DWI over 0.15 BAC
When a driver has a breath or blood alcohol concentration (BAC) of 0.08 or greater, that individual can be arrested for driving while intoxicated (DWI). When an alleged offender’s BAC is particularly high and exceeds certain levels, however, that person can face enhanced criminal and administrative penalties.
A DWI offense involving a BAC of 0.15 or more is often referred to as a “High BAC DWI,” and these types of cases can be aggressively prosecuted. In such instances, judges and juries can be less inclined to be believe that an alleged offender did not know how intoxicated he or she was before deciding to drive.
Attorney for DWI over 0.15 BAC Arrests in Fort Worth, TX
Did you have a BAC of 0.15 or higher when you were arrested for DWI in the DFW area? You will want to retain legal counsel as soon as possible for help achieving the most favorable outcome to your case. Contact Townsend, Gebhardt & Eppes, PLLC today.
Fort Worth criminal defense lawyers Andrea Townsend, Steven Gebhardt, and Brian Eppes defend clients accused of DWI crimes all over Tarrant County, Parker County, and Johnson County, including Arlington, Cleburne, Fort Worth, Weatherford, and several other nearby communities. Call 817-502-3600 to have our attorneys review your case and answer all your legal questions during a free initial consultation.
Overview of DWI over 0.15 BAC Crimes in Tarrant County
- How is the classification of a higher BAC DWI offense different from lower BAC offenses?
- What additional penalties can an alleged offender face?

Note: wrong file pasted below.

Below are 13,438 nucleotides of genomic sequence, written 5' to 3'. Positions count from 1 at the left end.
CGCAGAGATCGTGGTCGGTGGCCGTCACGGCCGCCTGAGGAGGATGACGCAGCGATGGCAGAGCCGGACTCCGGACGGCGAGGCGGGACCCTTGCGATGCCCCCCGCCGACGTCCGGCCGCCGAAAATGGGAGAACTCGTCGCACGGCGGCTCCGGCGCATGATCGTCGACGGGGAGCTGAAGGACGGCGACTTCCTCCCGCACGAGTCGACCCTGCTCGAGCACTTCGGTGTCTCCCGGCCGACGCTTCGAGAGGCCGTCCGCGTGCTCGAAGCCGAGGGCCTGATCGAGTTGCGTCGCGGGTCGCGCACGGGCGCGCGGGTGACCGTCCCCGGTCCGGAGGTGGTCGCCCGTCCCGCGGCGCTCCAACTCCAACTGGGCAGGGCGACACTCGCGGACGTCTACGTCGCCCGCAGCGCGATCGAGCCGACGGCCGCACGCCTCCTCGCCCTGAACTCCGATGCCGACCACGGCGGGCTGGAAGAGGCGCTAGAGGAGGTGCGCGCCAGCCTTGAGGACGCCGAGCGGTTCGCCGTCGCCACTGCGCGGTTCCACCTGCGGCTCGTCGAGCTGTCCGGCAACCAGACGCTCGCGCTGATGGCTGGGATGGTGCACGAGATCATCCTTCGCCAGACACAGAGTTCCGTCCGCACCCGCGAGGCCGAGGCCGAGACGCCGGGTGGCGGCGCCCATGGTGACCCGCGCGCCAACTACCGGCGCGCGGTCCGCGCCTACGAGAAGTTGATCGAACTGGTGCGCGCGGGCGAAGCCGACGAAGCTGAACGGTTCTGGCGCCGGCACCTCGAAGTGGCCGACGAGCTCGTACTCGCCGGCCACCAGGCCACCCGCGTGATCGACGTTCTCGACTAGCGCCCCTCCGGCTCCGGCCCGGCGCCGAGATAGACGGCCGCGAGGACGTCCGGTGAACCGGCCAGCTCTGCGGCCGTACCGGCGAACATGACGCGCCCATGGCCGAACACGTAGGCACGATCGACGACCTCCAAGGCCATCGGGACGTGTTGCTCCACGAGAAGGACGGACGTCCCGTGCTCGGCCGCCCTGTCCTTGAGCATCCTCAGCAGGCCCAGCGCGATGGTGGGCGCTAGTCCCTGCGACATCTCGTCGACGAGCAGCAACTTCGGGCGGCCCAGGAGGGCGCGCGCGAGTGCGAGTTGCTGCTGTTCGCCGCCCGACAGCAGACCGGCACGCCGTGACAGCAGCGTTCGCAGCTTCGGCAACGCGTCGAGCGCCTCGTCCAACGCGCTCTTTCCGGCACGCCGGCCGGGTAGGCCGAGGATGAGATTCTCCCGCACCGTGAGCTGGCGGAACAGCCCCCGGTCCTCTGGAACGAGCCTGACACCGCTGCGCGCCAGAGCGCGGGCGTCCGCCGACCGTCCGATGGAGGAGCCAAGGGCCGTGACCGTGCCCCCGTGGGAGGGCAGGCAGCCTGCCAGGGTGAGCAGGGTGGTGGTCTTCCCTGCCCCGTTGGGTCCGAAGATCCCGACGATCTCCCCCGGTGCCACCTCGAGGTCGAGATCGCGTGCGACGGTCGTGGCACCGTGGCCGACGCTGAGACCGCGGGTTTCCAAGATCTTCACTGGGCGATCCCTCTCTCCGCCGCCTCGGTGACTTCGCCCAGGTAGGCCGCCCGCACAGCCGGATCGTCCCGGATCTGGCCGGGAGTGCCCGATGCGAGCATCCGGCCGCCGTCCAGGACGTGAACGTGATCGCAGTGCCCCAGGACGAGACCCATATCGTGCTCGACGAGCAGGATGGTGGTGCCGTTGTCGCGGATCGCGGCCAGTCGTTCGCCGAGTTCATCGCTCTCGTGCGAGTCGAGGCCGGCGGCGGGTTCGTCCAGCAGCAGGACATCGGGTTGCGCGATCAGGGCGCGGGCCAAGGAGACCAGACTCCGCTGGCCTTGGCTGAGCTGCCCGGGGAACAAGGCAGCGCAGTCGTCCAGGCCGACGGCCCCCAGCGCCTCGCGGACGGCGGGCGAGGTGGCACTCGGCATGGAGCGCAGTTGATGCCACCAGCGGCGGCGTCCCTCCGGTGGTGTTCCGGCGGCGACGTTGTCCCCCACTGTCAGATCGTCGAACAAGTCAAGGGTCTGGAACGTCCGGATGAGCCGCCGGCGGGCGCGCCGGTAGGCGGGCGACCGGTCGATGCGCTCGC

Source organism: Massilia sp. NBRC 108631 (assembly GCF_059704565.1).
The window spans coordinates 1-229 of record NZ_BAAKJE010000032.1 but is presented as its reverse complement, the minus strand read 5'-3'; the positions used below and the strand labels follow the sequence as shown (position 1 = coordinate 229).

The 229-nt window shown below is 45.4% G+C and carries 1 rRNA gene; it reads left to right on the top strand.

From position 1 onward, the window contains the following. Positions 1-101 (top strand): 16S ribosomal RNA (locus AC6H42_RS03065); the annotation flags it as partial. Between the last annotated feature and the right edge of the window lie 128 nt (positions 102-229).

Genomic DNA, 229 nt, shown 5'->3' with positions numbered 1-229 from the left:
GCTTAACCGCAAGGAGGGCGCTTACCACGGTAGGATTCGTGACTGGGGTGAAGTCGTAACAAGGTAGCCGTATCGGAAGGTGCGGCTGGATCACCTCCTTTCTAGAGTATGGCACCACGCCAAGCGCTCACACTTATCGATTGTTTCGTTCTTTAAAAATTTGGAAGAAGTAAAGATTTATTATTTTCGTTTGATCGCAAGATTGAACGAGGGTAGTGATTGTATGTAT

- Where can I find more information about DWI over 0.15 BAC in Fort Worth?
Intoxicated is defined under Texas Penal Code § 49.01(2) as:
- Not having the normal use of mental or physical faculties by reason of the introduction of alcohol, a controlled substance, a drug, a dangerous drug, a combination of two or more of those substances, or any other substance into the body; or
- Having an alcohol concentration of 0.08 or more.
An alcohol concentration or BAC is the number of grams of alcohol per:
- 210 liters of breath;
- 100 milliliters of blood; or
- 67 milliliters of urine.
In most DWI cases, an alleged offender’s BAC is determined via some kind of breath test, usually a combination of a roadside portable breath test and one performed at the police station. Blood tests are typically utilized at hospitals following accidents involving alleged offenders suspected of being under the influence of alcohol.
When an alleged offender is intoxicated while operating a motor vehicle in a public place, he or she can be charged with DWI under Texas Penal Code § 49.04. Ordinarily, a DWI is classified as a Class B misdemeanor, but Texas Penal Code § 49.04(d) specifies that this crime becomes a Class A misdemeanor if the alleged offender had an alcohol concentration level of 0.15 or more.
Convictions for Class A misdemeanor offenses carry penalties that are essentially double those that result from Class B misdemeanors. If an alleged offender is convicted of DWI with a BAC of 0.15 or greater, that person could receive a sentence involving any combination of the following punishments: